3 A.I. Artificial Intelligence I.A. Intelligence Augmentation

Quel terme permet de faire référence à quelque chose (matériel ou immatériel) qui a de la valeur ?

Two Paths Toward Our Robot Future by Mark O'Connell

http://www.newyorker.com/books/page-turner

October 1, 2015

Markoff1 begins with the story of Bill Duvall, a young programmer hired to write code for Shakey2. Duvall became frustrated with the limitations of the robotics project and decamped to another research group, just down the hall at Stanford Research Institute, which was engaged in an entirely different sort of enterprise, called the N.L.S., or “oN-Line System.” This project, led by a computer scientist named Doug Engelbart, was aimed at creating “an interactive system to capture knowledge and organize information in such a way that it would now be possible for a small group of people—scientists, engineers, educators—to create and collaborate more effectively.” The project, in other words, was an early version of the Internet. Not long after walking down the hall and leaving Shakey to its own limited and whirring devices, Duvall used Engelbart's N.L.S. software to connect a computer in Menlo Park to one in Los Angeles via a data line rented from a phone company. “Bill Duvall,” as Markoff puts it, “would become the first to make the leap from research to replace humans with computers to using computers to augment the human intellect, and one of the first to stand on both sides of an invisible line that even today divides two rival, insular engineering communities.”
For Markoff, the difference between these two fields, A.I. and I.A.3 , is the difference between a future in which human capabilities are enhanced by technology and one in which humans are made effectively obsolete, versioned out by the consequences of our own ingenuity. These two ways of thinking about our relationship with technology, he writes, have remained in a state of unresolved conflict: “One approach supplants humans with an increasingly powerful blend of computer hardware and software. The other extends our reach intellectually, economically, and socially using the same ingredients.”
Markoff's argument, made in various ways using various examples—industrial mass production, robotics, machine learning, and so on—is that we have now reached a point in the development of these technologies where we can no longer avoid bridging this chasm between the A.I. and I.A. philosophies. Not to do so, he argues, would be to risk a future in which humans become effectively obsolete as meaningful actors in our own world.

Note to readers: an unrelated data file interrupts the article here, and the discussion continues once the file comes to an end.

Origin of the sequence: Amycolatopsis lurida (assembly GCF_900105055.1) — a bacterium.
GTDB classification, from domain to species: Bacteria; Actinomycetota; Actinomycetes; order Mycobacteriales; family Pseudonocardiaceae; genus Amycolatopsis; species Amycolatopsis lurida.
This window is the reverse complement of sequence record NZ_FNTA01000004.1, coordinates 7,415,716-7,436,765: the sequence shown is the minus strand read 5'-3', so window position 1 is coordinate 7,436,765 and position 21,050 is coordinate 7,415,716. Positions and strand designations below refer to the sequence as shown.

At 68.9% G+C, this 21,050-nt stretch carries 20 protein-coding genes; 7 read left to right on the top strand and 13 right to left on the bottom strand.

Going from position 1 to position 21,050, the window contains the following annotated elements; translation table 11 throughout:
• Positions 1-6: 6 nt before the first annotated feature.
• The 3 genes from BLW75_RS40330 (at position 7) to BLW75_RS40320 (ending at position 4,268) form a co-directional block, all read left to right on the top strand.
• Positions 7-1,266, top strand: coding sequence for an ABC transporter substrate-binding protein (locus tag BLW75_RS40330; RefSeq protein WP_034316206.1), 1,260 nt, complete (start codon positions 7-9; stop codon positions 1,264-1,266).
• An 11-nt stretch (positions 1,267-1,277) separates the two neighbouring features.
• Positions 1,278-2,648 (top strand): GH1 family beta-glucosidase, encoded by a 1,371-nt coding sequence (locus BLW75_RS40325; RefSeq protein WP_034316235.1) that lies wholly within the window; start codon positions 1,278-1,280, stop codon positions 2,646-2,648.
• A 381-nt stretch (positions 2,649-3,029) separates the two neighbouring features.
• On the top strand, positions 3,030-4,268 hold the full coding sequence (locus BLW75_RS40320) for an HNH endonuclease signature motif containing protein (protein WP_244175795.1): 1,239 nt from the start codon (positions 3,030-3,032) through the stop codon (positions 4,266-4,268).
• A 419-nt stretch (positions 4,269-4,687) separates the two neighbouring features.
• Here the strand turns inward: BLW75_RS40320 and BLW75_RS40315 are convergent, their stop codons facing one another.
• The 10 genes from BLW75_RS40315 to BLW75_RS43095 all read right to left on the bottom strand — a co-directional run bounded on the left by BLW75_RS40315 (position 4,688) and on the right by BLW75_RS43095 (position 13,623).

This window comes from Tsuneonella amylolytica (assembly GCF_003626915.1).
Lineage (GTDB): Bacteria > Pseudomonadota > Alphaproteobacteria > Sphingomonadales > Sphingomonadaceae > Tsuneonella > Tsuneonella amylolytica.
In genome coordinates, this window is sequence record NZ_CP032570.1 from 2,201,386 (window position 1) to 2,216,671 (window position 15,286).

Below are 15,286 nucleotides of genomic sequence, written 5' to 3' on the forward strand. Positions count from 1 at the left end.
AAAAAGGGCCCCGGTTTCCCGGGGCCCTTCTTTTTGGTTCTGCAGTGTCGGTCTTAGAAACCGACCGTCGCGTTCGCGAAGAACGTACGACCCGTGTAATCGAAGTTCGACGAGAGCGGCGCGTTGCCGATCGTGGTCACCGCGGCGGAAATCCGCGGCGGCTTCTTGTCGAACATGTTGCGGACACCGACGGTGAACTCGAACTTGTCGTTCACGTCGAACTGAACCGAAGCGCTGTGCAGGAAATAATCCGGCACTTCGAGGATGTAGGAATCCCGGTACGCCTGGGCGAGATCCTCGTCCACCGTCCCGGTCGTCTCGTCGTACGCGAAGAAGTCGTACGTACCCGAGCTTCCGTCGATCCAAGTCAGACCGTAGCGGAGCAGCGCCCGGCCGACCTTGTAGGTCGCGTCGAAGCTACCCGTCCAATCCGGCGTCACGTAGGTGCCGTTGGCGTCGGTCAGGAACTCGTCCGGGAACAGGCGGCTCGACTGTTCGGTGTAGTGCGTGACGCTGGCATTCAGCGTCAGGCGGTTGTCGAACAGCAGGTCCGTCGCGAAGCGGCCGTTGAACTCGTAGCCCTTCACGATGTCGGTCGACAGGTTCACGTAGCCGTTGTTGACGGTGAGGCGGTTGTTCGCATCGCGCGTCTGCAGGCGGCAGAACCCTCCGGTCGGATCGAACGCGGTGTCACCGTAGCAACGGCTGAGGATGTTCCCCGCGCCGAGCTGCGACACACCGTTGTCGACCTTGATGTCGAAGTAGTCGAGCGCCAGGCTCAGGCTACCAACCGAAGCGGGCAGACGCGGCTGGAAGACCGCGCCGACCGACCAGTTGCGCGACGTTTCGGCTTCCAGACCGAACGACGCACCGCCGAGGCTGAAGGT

1 Markoff is a journalist interested in artificial intelligence
2 Shakey is a six-foot-tall robot.
3 A.I. Artificial Intelligence I.A. Intelligence Augmentation

Quelle expression permet de mettre en avant l'extrême rapidité d'une action ?

Two Paths Toward Our Robot Future by Mark O'Connell

http://www.newyorker.com/books/page-turner

October 1, 2015

Markoff1 begins with the story of Bill Duvall, a young programmer hired to write code for Shakey2. Duvall became frustrated with the limitations of the robotics project and decamped to another research group, just down the hall at Stanford Research Institute, which was engaged in an entirely different sort of enterprise, called the N.L.S., or “oN-Line System.” This project, led by a computer scientist named Doug Engelbart, was aimed at creating “an interactive system to capture knowledge and organize information in such a way that it would now be possible for a small group of people—scientists, engineers, educators—to create and collaborate more effectively.” The project, in other words, was an early version of the Internet. Not long after walking down the hall and leaving Shakey to its own limited and whirring devices, Duvall used Engelbart's N.L.S. software to connect a computer in Menlo Park to one in Los Angeles via a data line rented from a phone company. “Bill Duvall,” as Markoff puts it, “would become the first to make the leap from research to replace humans with computers to using computers to augment the human intellect, and one of the first to stand on both sides of an invisible line that even today divides two rival, insular engineering communities.”
For Markoff, the difference between these two fields, A.I. and I.A.3 , is the difference between a future in which human capabilities are enhanced by technology and one in which humans are made effectively obsolete, versioned out by the consequences of our own ingenuity. These two ways of thinking about our relationship with technology, he writes, have remained in a state of unresolved conflict: “One approach supplants humans with an increasingly powerful blend of computer hardware and software. The other extends our reach intellectually, economically, and socially using the same ingredients.”
Markoff's argument, made in various ways using various examples—industrial mass production, robotics, machine learning, and so on—is that we have now reached a point in the development of these technologies where we can no longer avoid bridging this chasm between the A.I. and I.A. philosophies. Not to do so, he argues, would be to risk a future in which humans become effectively obsolete as meaningful actors in our own world.

1 Markoff is a journalist interested in artificial intelligence
2 Shakey is a six-foot-tall robot.